Here is how Susan's blog begins:
First, the terms of service for ebooks make it clear that regardless of price, we don't own the ebooks we purchase. Instead, we own a "license" to read them.
Second, five publishers conspired with Apple to create and maintain an artificially high price for ebooks. Apple has once again appealed the decision of US District Court Judge Denise Cote.
And finally, according to the New Republic, publishers only make a 41% profit on a hardback book. On an ebook, their profit soars to 75%. And the lower prices of ebooks (lower than hardback) do not result in a hardship for publishers. A $27.99 hardback book produces $5.67 in profit. The same book offered in digital format sells for $14.99 and yields a profit of $7.87.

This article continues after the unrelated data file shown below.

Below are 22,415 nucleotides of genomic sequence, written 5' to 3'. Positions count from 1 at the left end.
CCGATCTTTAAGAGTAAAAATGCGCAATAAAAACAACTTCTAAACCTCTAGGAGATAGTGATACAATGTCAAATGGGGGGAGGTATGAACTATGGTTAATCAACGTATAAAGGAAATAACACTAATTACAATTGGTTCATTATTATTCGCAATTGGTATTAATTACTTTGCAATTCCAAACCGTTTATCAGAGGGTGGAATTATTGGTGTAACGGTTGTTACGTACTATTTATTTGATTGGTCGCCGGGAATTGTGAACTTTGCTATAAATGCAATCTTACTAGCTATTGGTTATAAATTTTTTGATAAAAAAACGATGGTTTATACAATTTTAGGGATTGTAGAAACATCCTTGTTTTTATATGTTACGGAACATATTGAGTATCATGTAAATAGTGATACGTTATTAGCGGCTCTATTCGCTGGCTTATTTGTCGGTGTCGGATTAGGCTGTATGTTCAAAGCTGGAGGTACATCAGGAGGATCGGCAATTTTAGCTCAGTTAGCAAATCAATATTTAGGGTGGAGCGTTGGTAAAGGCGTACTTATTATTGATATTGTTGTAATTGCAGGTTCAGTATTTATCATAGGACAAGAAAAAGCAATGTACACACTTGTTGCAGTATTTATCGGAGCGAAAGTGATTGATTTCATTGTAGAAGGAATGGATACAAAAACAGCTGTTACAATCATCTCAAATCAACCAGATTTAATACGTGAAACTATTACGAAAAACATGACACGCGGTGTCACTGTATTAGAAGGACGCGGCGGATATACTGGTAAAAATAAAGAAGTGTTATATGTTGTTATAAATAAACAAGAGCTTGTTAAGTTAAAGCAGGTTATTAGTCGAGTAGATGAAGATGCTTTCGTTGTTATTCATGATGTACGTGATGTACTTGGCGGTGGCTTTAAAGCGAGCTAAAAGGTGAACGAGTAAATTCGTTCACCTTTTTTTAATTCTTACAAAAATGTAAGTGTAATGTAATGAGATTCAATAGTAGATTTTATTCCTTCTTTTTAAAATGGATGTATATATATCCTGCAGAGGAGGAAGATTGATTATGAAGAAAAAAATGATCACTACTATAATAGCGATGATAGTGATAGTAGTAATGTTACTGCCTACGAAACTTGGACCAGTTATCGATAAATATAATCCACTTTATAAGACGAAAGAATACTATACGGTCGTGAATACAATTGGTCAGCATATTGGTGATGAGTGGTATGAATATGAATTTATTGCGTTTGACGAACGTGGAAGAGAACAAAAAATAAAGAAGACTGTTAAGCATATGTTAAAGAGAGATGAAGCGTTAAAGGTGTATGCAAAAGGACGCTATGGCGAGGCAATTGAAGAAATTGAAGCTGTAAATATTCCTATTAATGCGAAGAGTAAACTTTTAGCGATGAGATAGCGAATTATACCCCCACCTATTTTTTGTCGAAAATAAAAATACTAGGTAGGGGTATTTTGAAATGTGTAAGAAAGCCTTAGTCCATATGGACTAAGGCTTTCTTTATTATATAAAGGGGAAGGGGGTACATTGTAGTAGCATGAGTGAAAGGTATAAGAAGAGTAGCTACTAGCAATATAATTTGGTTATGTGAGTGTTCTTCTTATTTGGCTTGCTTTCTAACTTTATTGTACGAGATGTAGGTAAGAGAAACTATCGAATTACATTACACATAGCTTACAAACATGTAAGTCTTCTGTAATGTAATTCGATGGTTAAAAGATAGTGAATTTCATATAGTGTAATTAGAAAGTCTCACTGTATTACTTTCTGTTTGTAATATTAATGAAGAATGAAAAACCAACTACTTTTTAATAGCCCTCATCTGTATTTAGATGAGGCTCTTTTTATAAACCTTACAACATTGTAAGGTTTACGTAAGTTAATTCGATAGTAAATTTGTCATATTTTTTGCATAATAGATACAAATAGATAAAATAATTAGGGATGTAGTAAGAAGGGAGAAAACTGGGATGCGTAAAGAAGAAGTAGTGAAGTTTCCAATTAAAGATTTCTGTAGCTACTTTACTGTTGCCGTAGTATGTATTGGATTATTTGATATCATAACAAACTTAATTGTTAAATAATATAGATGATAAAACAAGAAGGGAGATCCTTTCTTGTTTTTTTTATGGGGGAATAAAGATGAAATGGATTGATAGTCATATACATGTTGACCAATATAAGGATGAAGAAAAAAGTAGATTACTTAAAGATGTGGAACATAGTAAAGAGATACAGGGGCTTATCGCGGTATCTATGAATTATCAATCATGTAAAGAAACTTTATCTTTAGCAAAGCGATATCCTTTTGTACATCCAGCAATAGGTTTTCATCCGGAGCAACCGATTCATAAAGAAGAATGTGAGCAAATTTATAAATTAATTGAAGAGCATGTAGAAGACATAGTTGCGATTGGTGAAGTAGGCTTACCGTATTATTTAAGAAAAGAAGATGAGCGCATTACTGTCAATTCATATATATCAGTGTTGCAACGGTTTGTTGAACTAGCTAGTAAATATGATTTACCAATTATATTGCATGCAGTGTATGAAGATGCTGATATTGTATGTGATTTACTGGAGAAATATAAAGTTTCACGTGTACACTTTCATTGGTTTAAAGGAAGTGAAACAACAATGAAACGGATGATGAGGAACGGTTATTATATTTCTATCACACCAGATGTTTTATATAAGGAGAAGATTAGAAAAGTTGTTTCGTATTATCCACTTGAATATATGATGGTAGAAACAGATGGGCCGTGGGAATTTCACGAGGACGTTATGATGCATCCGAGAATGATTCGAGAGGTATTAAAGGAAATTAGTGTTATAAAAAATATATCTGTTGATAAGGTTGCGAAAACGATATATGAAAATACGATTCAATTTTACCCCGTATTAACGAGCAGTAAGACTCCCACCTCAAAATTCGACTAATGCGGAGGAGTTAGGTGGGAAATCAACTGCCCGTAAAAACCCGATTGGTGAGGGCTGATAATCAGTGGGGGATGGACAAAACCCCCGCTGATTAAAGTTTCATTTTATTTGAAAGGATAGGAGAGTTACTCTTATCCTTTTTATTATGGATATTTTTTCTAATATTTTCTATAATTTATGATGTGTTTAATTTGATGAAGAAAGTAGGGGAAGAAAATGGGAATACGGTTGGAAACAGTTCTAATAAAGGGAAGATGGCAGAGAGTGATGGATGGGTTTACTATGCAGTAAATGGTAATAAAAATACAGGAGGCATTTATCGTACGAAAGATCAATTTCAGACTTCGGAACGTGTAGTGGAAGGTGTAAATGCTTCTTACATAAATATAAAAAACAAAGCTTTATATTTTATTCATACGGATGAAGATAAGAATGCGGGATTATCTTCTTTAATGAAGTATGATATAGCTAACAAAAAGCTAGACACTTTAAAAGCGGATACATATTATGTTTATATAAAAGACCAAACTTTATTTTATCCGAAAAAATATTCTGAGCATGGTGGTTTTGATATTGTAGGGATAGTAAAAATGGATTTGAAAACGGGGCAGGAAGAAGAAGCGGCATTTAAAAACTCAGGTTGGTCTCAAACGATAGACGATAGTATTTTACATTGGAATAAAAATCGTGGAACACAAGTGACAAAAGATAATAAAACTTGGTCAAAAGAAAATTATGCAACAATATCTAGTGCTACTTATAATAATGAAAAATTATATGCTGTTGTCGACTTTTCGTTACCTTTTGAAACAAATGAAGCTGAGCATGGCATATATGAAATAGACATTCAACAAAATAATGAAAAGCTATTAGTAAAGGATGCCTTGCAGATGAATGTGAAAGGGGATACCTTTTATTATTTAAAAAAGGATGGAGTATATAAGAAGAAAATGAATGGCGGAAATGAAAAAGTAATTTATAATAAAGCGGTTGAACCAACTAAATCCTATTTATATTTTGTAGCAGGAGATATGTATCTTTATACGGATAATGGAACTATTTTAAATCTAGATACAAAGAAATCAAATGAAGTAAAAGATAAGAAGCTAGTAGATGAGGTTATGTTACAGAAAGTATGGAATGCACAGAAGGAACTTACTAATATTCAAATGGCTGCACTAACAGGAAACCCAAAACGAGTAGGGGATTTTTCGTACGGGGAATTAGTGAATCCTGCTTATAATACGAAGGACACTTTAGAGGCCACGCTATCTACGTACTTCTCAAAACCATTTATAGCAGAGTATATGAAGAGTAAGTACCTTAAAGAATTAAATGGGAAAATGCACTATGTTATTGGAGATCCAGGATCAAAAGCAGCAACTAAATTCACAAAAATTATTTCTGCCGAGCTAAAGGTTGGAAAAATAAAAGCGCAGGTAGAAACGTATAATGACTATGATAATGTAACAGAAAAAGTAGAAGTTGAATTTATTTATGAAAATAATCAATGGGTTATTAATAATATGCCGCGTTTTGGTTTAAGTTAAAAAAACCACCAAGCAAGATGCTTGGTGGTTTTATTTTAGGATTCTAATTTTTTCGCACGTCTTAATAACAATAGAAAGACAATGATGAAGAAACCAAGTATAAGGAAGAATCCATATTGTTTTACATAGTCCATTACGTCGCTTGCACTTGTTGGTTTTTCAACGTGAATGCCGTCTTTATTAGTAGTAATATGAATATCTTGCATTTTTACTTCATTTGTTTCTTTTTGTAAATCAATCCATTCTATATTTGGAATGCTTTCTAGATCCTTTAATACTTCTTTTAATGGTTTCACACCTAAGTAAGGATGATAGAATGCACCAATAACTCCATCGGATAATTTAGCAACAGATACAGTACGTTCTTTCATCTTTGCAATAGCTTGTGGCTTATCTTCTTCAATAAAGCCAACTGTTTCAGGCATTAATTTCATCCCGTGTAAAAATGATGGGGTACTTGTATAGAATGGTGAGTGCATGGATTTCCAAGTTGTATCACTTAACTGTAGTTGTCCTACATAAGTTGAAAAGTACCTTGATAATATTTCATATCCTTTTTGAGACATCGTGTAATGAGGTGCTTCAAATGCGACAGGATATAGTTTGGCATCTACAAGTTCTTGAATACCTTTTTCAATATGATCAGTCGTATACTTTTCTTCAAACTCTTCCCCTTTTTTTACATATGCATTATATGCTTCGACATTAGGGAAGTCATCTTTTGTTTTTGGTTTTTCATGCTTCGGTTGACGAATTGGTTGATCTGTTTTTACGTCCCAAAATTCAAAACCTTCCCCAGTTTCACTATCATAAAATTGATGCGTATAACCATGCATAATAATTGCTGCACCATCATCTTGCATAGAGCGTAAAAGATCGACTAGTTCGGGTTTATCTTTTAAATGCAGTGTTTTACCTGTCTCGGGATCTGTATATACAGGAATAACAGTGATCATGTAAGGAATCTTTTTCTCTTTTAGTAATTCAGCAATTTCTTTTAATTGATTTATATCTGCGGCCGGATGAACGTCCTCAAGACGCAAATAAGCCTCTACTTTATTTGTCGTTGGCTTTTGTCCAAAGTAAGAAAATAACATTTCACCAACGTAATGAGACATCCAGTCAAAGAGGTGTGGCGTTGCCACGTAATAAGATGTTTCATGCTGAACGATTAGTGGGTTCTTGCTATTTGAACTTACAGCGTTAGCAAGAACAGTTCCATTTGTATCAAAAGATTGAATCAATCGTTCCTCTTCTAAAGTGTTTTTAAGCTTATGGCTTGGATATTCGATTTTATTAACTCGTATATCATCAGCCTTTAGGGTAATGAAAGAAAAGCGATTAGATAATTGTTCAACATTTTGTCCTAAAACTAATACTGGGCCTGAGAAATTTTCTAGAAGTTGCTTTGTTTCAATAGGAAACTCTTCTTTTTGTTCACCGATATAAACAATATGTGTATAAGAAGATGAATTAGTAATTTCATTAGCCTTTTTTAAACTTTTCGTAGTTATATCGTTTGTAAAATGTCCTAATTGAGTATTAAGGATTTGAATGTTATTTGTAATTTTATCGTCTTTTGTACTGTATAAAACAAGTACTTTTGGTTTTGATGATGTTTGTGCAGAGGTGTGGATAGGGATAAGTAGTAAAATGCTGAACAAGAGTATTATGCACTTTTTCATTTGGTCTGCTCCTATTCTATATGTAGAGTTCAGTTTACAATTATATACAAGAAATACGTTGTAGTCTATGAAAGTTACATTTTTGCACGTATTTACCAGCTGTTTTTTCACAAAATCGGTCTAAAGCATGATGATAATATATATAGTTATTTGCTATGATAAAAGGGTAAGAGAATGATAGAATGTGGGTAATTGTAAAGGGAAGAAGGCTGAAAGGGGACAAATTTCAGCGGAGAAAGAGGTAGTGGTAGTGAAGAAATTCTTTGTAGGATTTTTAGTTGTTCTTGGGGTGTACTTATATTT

I have problems with this. Not least is the fact that $14.99 is an outrageous price to pay for a license to read a book. But also, why is the publisher making a 75% profit instead of the writer? . . .Click here to read the rest of this blog post. And click on the links in her article to get an even better understanding of the e-book ripoff.